Hemophilia: the defective bloodline
Will you continue your pregnancy if your child inherits an incurable life-long blood clot disorder?
Chu Junlang appears to be a healthy 13-year-old attending his first year of secondary school in Guangzhou, China. But underneath his seemingly healthy exterior belies a life-long burden - he is a hemophiliac!
Junlang was 3 months old when his mother discovered a bruise the size of an egg on his underarms. She brought him to the doctor, thinking that she may have bruised him accidentally. But blood tests soon revealed that he has hemophilia, a life-long blood clotting disorder.
It was only then that Junlang's mother, Mrs Liang, 36, also discovered that she had an older brother with the disease who passed away before she was born, at two years old. Junlang's grandmother is a hemophilia carrier and so is his mother. The family was ignorant to this condition because of a lack of education and awareness in the early days. Mrs Liang admits that had she known of her condition, she would have aborted the baby.
But luckily for Junlang, he was showered with a lot of care and love from his family. His mother shares that with proper care and daily injection of prophylaxis to control and prevent bleeding episodes, he could lead a relatively normal life, and even hopes that he will find a nice girl and marry eventually.
And the kicker is, if Junlang finds a girl who is completely healthy (that is, both her X chromosomes are in good condition), they will have perfectly healthy children and break the hemophilia bloodline!
What is hemophilia?
Hemophilia is an inherited genetic blood disorder that is passed on by the mother, and only affects boys. A discriminating disorder, haemophilia affects primarily one in every 5,000 boys, although there have been rare occasions where the daughter was affected. The girls are usually the carriers of the hemophilic gene, where one of her x-chromosome has a recessive trait. When the girl becomes a mother, the son or daughter she gives birth to has a 50% chance of being a haemophiliac or a carrier of the defective gene respectively. Read more about families living with hemophilia here.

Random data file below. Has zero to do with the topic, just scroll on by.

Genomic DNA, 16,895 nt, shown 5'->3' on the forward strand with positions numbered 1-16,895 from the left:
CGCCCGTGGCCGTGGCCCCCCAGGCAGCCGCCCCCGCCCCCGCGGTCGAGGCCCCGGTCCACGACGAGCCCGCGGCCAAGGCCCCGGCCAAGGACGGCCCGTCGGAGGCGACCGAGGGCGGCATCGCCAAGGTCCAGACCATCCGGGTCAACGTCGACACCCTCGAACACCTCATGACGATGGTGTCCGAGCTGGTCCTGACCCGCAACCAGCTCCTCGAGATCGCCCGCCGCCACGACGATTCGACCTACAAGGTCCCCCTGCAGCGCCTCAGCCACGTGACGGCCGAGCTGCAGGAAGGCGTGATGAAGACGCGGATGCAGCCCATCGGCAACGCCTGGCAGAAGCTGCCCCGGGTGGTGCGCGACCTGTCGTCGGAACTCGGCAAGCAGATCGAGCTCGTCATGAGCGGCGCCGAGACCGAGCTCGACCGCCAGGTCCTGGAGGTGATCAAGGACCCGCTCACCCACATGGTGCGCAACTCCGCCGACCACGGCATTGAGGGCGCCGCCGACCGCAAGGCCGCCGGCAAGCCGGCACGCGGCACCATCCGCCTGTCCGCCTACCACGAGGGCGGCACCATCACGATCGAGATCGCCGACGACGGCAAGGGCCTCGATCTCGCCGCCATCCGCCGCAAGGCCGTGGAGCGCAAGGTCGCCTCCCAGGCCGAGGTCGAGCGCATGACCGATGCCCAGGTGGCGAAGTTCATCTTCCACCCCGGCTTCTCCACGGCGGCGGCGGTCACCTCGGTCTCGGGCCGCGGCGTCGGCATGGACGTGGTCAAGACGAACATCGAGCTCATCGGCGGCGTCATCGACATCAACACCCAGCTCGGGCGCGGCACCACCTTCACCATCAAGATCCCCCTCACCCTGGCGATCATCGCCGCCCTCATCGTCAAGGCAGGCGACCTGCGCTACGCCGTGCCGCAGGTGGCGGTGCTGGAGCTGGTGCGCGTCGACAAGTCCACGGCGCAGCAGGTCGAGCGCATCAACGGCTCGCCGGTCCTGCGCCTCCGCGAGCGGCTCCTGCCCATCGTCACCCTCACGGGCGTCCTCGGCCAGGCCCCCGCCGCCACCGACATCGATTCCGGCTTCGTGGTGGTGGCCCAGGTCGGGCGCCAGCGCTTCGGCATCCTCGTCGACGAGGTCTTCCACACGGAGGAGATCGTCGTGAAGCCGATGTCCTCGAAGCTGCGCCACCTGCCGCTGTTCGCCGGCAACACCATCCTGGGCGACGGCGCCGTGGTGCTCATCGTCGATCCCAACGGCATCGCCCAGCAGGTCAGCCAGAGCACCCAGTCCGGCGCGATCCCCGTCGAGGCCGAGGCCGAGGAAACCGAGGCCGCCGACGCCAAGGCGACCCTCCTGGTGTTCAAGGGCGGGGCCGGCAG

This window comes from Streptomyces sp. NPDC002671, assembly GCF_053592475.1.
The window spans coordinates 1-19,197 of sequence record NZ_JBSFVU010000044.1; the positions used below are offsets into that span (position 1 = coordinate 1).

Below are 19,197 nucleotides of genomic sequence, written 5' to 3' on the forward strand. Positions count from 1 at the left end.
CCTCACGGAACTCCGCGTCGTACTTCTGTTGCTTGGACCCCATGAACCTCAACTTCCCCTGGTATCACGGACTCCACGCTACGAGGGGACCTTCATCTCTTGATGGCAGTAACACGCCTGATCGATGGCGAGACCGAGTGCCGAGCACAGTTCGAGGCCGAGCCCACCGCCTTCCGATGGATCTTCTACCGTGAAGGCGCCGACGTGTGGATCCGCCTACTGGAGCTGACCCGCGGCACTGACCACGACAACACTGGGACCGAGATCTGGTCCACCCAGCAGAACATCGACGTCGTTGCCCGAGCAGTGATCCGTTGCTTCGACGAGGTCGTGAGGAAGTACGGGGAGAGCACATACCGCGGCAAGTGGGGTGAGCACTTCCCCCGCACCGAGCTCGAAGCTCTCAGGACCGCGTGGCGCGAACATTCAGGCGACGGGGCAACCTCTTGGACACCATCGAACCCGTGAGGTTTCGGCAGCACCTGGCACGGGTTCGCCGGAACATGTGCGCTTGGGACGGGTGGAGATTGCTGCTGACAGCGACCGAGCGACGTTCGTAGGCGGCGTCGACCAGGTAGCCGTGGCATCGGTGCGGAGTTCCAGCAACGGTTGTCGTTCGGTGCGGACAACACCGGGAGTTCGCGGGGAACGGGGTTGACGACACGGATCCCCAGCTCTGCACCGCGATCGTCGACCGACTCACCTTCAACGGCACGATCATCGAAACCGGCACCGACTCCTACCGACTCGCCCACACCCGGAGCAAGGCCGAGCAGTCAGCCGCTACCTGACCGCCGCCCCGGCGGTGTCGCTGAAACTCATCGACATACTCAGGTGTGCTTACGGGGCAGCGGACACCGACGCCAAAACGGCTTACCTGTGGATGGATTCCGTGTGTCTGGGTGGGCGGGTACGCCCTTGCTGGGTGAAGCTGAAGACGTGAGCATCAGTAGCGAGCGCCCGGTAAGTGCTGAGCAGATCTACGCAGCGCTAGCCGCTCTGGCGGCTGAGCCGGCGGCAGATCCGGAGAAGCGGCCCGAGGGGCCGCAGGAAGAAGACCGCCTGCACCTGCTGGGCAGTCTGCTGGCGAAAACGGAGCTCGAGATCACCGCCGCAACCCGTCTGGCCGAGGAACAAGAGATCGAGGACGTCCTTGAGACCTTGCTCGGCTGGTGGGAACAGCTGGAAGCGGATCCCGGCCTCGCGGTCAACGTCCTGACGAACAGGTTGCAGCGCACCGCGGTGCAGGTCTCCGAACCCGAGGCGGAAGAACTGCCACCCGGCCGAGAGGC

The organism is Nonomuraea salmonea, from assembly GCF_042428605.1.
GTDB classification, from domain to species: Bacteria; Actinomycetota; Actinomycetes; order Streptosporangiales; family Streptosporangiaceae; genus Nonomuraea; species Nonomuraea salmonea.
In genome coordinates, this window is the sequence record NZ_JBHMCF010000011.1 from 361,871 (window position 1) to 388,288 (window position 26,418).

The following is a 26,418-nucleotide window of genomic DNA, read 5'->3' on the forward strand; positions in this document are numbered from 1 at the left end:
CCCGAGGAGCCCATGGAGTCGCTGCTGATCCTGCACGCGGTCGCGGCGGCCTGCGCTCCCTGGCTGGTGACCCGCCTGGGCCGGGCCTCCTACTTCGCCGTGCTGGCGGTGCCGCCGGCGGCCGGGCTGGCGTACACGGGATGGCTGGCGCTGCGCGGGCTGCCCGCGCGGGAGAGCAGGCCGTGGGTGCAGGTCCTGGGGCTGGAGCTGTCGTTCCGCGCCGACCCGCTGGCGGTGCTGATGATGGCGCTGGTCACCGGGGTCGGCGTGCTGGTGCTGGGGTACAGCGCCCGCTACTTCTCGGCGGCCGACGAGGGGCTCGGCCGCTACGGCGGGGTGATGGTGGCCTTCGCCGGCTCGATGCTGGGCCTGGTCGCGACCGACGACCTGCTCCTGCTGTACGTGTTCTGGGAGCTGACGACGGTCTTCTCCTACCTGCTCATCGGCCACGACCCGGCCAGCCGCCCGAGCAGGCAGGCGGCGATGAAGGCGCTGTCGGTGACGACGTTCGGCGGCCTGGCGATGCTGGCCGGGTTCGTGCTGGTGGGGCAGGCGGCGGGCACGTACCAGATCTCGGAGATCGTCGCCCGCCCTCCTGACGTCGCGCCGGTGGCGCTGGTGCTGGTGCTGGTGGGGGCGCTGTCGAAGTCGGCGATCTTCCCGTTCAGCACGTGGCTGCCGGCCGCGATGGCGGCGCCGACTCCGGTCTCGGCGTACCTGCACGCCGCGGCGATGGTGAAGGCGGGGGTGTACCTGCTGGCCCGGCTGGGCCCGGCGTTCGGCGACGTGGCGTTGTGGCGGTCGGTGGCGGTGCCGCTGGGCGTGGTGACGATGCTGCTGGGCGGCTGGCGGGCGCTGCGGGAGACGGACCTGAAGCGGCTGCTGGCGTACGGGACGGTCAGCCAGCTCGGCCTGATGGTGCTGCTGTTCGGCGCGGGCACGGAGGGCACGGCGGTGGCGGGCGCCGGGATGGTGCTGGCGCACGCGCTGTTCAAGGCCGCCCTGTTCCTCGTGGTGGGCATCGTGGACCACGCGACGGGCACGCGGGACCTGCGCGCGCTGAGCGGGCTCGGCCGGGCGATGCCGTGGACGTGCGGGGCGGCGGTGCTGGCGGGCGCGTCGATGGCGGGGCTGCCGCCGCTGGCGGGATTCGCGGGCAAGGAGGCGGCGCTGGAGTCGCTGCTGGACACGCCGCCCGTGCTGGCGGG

There are two types of hemophilia: hemophilia A - with a deficiency of clotting factor 8 (VIII) and hemophilia B - with a deficiency of clotting factor 9 (IX). The severity of the bleeding tendency depends on the range of activity of factor 8 or 9.
According to the World Federation of Hemophilia, approximately 400,000 people around the world have haemophilia, but only 25% are currently receiving adequate treatment. In Asia, this rate is even lower, meaning that a large percentage of hemophiliacs do not have access to proper treatment and diagnosis facilities that can enable them to lead relatively normal lives. Singapore has 200 hemophiliac patients, according to the Hemophilia Society of Singapore.
To address this issue, the Asia Pacific Hemophilia Camp was set up in 2009 as an outreach program to educate and bring awareness to the public. It also serves as a platform where Hemophilia patients can interact and share experiences with one another.
theAsianparent joined the patients at the 3rd Asia Pacific Hemophilia Camp in Hsinchu, Taiwan (July 15 -18) to find out what went on at the camp.
Taiwanese kids at the conference
Hosted by the Taiwan Hemophilia Society, the camp aims to empower the hemophilia community with expert advice, useful information, and a motivating message: Live Your Best Life - Hemophilia or Not!
Low impact exercises that do not strain their joints like swimming and cycling are strongly encouraged.
As the condition can cause prolonged or spontaneous bleeding, especially in muscles, joints or internal organs, hemophiliacs have to be careful with their choice of physical activity.
Patients practicing self-infusion with the medical kit.
Hemophilia patients are used to injections at a very young age; most learnt to infuse themselves at 11 years old. Patients were given medical kits at the camp so that they and their family members can learn how to self-infuse at home.